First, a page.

A: Many believers down the ages have held the same faith as today’s Christadelphians. There have been countless independent communities and individuals around the world who have eagerly studied the Bible and accepted its simple teachings. The Christadelphian faith is nothing new. “The Christadelphians” as a distinct movement have their origin in the 1830s, when John Thomas (a doctor) emigrated to America from England. Crossing the Atlantic by ship in a storm so fierce that he feared for his life, Thomas realised that he didn’t know what would happen to him after death. He resolved that he would find out if he was spared. Bible study followed, and John Thomas soon found others who shared his understanding of the Bible. He spread what he had learned giving public talks to capacity audiences and publishing periodicals. In Britain a journalist named Robert Roberts took up the same cause in the magazine “Ambassador of the Coming Age”. Neither Thomas, Roberts, nor any Christadelphians today have claimed to have received any vision or personal revelation – only to try to be honest students of the Bible. When the American Civil War broke out in 1861 those Christian groups who did not fight were required to register with the Union government. Needing a name for their distinctive community, the name “Christadelphian”, or “Brethren in Christ” was registered.

Q: Are Christadelphians Christian?

We believe that Jesus is Our Saviour and we endeavour to follow his teachings, so I am quite happy to be called a Christian. The only reason we have a name is to distinguish ourselves from others who would also call themselves Christians but who believe in all sorts of different things. The name loosely means ?Brethren in Christ? ? another name I'd be happy to use, but again, it is used by people with widely differing views.

Q: Do you believe you are right and everyone else is wrong?

Obviously, if I believed the Baptists had a better understanding of the Bible and its teachings, then I would be a Baptist. All Christian varieties (indeed, all religions) have elements of the Truth, or what I understand to be the Truth. I happen to think that the Christadelphians are the closest I have found.

Q: Christadelphian beliefs are based on the teachings of Doctor John Thomas, aren't they?

I would say that Christadelphian beliefs are based on the Bible. Dr. Thomas did a pretty good job of pulling the threads together, separating the wheat from the chaff. He was not inspired and he was not perfect.

Q: If you disagree with Dr. Thomas, won't you get thrown out?

If someone has a different interpretation of a prophecy which is backed up by Scripture, no-one ought to object. If someone has a sufficiently different view on a ?first principle? such as baptism, salvation etc, then it is no longer in accordance with our understanding of Scripture and we need to ask if we are still truly of One Mind.

Amos 3:3 Can two walk together, unless they are agreed?

(also 1 Corinthians 1:10)

Q: What about the Statement of Faith?

If someone disagrees radically with the doctrines laid out in the Statement of Faith, why would they want to be called a Christadelphian? However, it is only a fallible human document and simply summarises beliefs found in the Bible and acts as a yardstick, so that others can decide if they are of one mind or if they differ.When the Christadelphians started, they did not have a Statement of Faith, but found that one became desirable when differing beliefs started to creep in. It has been updated more than once, to take into account issues which had not been envisaged when it was written.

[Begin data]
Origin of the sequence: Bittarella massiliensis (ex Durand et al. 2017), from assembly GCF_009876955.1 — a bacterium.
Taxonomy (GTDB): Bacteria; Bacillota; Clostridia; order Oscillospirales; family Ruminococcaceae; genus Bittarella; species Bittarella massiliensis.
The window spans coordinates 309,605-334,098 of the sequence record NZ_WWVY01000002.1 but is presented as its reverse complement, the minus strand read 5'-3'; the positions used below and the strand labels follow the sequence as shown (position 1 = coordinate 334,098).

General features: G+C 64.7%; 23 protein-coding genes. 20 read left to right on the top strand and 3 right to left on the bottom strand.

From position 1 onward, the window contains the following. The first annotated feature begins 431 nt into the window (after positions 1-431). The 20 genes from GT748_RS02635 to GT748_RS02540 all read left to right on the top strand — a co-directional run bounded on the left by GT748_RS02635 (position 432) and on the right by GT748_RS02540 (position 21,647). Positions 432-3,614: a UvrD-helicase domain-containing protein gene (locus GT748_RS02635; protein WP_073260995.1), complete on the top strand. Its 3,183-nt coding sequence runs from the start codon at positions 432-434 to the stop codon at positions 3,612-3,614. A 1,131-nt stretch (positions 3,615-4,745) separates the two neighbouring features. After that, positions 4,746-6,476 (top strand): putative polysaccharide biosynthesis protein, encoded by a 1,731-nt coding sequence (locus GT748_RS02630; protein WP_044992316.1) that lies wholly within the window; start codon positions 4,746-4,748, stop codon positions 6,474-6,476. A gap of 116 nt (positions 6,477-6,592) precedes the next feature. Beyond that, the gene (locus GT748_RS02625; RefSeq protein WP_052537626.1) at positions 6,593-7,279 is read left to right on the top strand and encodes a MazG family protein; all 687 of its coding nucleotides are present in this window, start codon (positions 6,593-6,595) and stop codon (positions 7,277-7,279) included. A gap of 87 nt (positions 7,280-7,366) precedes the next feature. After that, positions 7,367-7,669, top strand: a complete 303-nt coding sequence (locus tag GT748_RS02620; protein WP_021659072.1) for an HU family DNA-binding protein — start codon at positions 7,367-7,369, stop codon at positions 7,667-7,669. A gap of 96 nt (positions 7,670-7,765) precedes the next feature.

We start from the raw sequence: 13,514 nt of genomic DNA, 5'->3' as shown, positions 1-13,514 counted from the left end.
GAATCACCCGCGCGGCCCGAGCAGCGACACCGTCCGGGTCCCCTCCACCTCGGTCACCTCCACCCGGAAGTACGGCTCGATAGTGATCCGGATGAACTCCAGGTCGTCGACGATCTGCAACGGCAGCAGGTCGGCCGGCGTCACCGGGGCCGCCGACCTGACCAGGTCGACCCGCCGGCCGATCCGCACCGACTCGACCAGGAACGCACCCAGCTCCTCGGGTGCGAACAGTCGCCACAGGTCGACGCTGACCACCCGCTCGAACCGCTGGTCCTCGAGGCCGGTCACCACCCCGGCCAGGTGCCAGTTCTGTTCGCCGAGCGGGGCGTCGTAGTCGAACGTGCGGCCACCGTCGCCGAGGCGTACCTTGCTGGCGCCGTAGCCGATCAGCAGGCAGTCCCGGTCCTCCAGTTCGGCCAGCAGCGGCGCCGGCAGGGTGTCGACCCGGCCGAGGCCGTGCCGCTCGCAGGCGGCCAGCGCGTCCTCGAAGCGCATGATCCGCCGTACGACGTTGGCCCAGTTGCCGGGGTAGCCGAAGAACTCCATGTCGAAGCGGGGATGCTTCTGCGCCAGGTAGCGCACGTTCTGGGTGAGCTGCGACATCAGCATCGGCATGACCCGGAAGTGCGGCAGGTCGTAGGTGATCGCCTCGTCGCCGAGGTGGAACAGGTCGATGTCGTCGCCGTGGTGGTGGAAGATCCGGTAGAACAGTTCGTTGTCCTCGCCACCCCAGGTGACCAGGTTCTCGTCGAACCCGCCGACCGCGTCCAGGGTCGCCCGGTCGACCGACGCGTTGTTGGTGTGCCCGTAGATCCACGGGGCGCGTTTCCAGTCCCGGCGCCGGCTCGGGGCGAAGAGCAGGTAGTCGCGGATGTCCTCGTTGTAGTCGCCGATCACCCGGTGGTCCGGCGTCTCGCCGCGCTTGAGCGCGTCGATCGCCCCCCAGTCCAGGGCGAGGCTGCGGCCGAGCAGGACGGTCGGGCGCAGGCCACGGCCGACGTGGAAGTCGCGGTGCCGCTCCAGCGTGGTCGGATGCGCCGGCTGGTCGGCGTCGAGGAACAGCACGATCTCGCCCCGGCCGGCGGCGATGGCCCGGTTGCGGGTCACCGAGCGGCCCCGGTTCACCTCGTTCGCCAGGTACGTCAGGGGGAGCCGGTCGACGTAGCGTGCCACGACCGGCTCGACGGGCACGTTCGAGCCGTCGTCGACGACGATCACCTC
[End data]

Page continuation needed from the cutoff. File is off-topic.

Q: Christadelphians don't believe in Salvation by Grace, Do They?

Oh yes they do! Ephesians 2:8 -  For by grace you have been saved through faith, and that not of yourselves; it is the gift of God
However, we do not believe that the Bible teaches "once saved always saved - no matter what you do". Scriptures concerning Grace must be reconciled with those concerning Faith and Works to get the whole Bible picture, rather than just part of it. James 2:17 - Thus also faith by itself, if it does not have works, is dead.

Think of it in terms of cause and effect. If you are being saved, you should want to demonstrate your saving faith, through deeds and actions which glorify Our Father. If, on the other hand, we feel no compunction to do anything, the question has to do asked - "Do you really have a saving faith?"

Q: Christadelphians believe Jesus is just a Man, Don't They?

No. Jesus is the Son of God and the risen Christ is a mighty Spirit Being, second only to God in the whole Universe. But when on earth, Jesus inherited human nature from his mother Mary.

Q: Why don't you believe Jesus is God?

Because we believe the Bible as a whole does not teach this. Certain verses taken in isolation can be made to suggest that Jesus is God but a far greater quantity of scriptures clearly and simply state the Bible Truth - Jesus is God's son. Many New Testament passages become complete nonsense if Jesus and God are one in the same Person.

Example: Real Bible version Matthew 3:17 - And suddenly a voice came from heaven, saying, "This is My beloved Son, in whom I am well pleased." trinitarian version:"This is Me and I'm very pleased with Myself". How can it be argued that it's a divine mystery that Man cannot understand!!

Q: Are You Born Again?

We believe that we are born again to start a new life in Christ through the waters of baptism, which represent death and resurrection. But we have not been born again of the Spirit. This will happen at the resurrection - when we are numbered among the sheep.

Q: Why Don't you Believe in the Gifts of the Spirit?

We absolutely believe in the Gifts of the Spirit, because the Bible tells me they are real. What we don't believe is that they are possessed today in the way that they were in the First Century.

1 Corinthians 13 1 If I speak in the tongues of men and of angels, but have not love, I am only a resounding gong or a clanging cymbal. 2 If I have the gift of prophecy and can fathom all mysteries and all knowledge, and if I have a faith that can move mountains, but have not love, I am nothing.
8 Love never fails. But where there are prophecies, they will cease; where there are tongues, they will be stilled; where there is knowledge, it will pass away. 9 For we know in part and we prophesy in part, 10 but when perfection comes, the imperfect disappears.

Q: If the Bible does not teach the doctrine of heavengoing, where did the idea come from?

The Church of England itself teaches that: "The idea of the inherent indestructibility of the human soul (or consciousness) owes its origin to Greek, not to Bible sources" (Towards the Conversion of England (1945). Like most false teachings, the idea finds its origin in pagan, or Greek mythology, not the Bible.